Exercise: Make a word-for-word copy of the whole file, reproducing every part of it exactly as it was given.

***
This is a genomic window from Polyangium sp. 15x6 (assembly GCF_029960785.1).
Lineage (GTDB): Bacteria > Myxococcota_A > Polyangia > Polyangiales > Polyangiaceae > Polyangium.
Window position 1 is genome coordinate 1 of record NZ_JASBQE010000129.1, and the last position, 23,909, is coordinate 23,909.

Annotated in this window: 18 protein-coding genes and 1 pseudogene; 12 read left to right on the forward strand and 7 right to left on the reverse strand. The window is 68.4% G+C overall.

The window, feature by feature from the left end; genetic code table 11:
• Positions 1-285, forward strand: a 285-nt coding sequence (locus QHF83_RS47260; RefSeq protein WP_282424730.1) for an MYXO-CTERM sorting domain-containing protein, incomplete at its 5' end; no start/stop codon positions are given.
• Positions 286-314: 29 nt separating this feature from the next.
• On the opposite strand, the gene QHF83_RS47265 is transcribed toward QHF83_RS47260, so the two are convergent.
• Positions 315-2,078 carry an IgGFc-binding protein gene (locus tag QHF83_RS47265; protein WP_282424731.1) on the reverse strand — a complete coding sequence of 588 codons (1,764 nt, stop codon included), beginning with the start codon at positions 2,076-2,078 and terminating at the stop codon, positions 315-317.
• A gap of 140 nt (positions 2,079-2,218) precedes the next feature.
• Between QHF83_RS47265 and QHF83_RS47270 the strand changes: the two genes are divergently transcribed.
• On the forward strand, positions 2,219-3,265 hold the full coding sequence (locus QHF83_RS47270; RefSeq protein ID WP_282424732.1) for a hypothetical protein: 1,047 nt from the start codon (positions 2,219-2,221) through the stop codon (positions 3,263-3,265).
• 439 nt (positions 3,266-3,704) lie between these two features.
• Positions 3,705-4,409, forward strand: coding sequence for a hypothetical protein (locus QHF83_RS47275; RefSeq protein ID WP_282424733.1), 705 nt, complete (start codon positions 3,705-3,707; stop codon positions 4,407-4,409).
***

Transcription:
This is a genomic window from Polyangium sp. 15x6 (assembly GCF_029960785.1).
Lineage (GTDB): Bacteria > Myxococcota_A > Polyangia > Polyangiales > Polyangiaceae > Polyangium.
Window position 1 is genome coordinate 1 of record NZ_JASBQE010000129.1, and the last position, 23,909, is coordinate 23,909.

Annotated in this window: 18 protein-coding genes and 1 pseudogene; 12 read left to right on the forward strand and 7 right to left on the reverse strand. The window is 68.4% G+C overall.

The window, feature by feature from the left end; genetic code table 11:
• Positions 1-285, forward strand: a 285-nt coding sequence (locus QHF83_RS47260; RefSeq protein WP_282424730.1) for an MYXO-CTERM sorting domain-containing protein, incomplete at its 5' end; no start/stop codon positions are given.
• Positions 286-314: 29 nt separating this feature from the next.
• On the opposite strand, the gene QHF83_RS47265 is transcribed toward QHF83_RS47260, so the two are convergent.
• Positions 315-2,078 carry an IgGFc-binding protein gene (locus tag QHF83_RS47265; protein WP_282424731.1) on the reverse strand — a complete coding sequence of 588 codons (1,764 nt, stop codon included), beginning with the start codon at positions 2,076-2,078 and terminating at the stop codon, positions 315-317.
• A gap of 140 nt (positions 2,079-2,218) precedes the next feature.
• Between QHF83_RS47265 and QHF83_RS47270 the strand changes: the two genes are divergently transcribed.
• On the forward strand, positions 2,219-3,265 hold the full coding sequence (locus QHF83_RS47270; RefSeq protein ID WP_282424732.1) for a hypothetical protein: 1,047 nt from the start codon (positions 2,219-2,221) through the stop codon (positions 3,263-3,265).
• 439 nt (positions 3,266-3,704) lie between these two features.
• Positions 3,705-4,409, forward strand: coding sequence for a hypothetical protein (locus QHF83_RS47275; RefSeq protein ID WP_282424733.1), 705 nt, complete (start codon positions 3,705-3,707; stop codon positions 4,407-4,409).